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KSAC plans for public health building

THE KINGSTON and St. Andrew Corporation (KSAC), is pushing ahead with plans to acquire the building which houses the Public Health Department for direct KSAC usage.

The building, located on Marescaux Road, Kingston, is owned by the KSAC but has been the home to the Public Health Department since some duties were transferred from the KSAC to the Ministry of Health in the early 1980s.

At Wednesday's Building and Town Planning committee meeting, councillors again told The Gleaner that the KSAC was determined to assume control of the building.

"If we had that building, we wouldn't be cramped up here (at the Mayor's official residence) today. We could use it while the refurbishing of the KSAC is going on," said Councillor Basil Gordon, who chaired yesterday's meeting in the absence of chairman, Councillor Trevor Bernard.

The meetings are being held at the Mayor's official residence at 7 Argyle Road, to save on the $5,000 per meeting that it was costing the KSAC to operate at the Jamaica Conference Centre.

An earlier bid to acquire the building from the Health ministry had failed.

According to the Ministry's Permanent Secretary, George Briggs, the KSAC had stated a desire to use the building while its headquarters at Church Street, downtown Kingston were being refurbished. Mr. Briggs said that he had reminded the KSAC that the health department carried out technical duties for the KSAC as the local board of health and that it was not practical to temporarily relocate the public health staff.

At a previous meeting on April 7, 2001, KSAC councillors had voted to draft a resolution asking that the Government either return the building for the Council's use or compensate the Corporation for it.

The resolution should have been put to the KSAC's Council for decision on April 10, but this was not done. The Gleaner was later told that the KSAC could simply issue a notice, asking the administration of the Public Health Department to leave the premises but "that is not a good principle," said Councillor William Hasfal.

The issue resurfaced at the April 4, committee meeting, along with revitalisation of plans for Cross Roads and other areas, after a representative of the Jamaican Institute of Architects, Victor Patterson lamented, that not one civic centre has been built since Independence in 1962 while others have been left to deteriorate.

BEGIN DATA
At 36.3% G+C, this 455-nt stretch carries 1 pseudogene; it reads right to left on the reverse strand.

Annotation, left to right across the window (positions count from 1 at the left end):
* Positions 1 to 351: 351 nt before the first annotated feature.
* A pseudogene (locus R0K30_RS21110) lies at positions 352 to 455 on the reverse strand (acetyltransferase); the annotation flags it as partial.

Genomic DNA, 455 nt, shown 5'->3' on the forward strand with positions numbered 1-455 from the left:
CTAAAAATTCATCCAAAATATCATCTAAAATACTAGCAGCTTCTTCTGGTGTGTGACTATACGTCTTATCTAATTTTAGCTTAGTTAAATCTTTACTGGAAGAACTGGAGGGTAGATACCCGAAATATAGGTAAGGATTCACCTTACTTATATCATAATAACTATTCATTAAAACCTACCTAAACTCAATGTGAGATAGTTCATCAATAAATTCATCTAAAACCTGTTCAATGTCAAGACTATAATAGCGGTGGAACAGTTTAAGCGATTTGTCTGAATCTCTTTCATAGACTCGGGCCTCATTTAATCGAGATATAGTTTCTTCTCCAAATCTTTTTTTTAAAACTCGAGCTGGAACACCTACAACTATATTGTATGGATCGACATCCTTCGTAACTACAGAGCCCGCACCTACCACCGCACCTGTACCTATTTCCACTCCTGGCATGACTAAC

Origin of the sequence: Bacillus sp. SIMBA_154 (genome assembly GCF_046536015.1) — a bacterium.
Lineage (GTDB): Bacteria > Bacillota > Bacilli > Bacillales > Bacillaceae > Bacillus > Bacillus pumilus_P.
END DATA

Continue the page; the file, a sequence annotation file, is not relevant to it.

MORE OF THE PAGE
In addition, areas such Cross Roads, which noticeably reflected the hub of the city, was left to wrack and ruin, Mr. Patterson said. "We can do something in the short-term," he continued, drawing support from committee members who disliked the congestion, decay and indiscipline in the Cross Roads area.

The councillors had enthusiastically greeted a suggestion that the Public Health Department could serve as an ideal town hall based on its convenient location, adequate parking, available space and beautiful grounds. But those are the very reasons why health officials believe it is better for the Public Health Department to remain at its Marescaux Road location. People know where it is, said Mr. Briggs.

Mr. Briggs made it clear that the Ministry would not become involved in a tussle for the property as there were mechanisms in Government to discuss the issue.

A number of factors will have to be considered such as whether moving was practical, adequate space was available and the cost of moving, he said. It is subject to discussions on what would be in the best interest of health care.

"We would have to decide which of the competing interests is best served," added Health Minister John Junor. Mr. Briggs and the Minister refused to speculate on where the department would go if the KSAC is successful, stating at the time that they had not received notice of the KSAC's plans.

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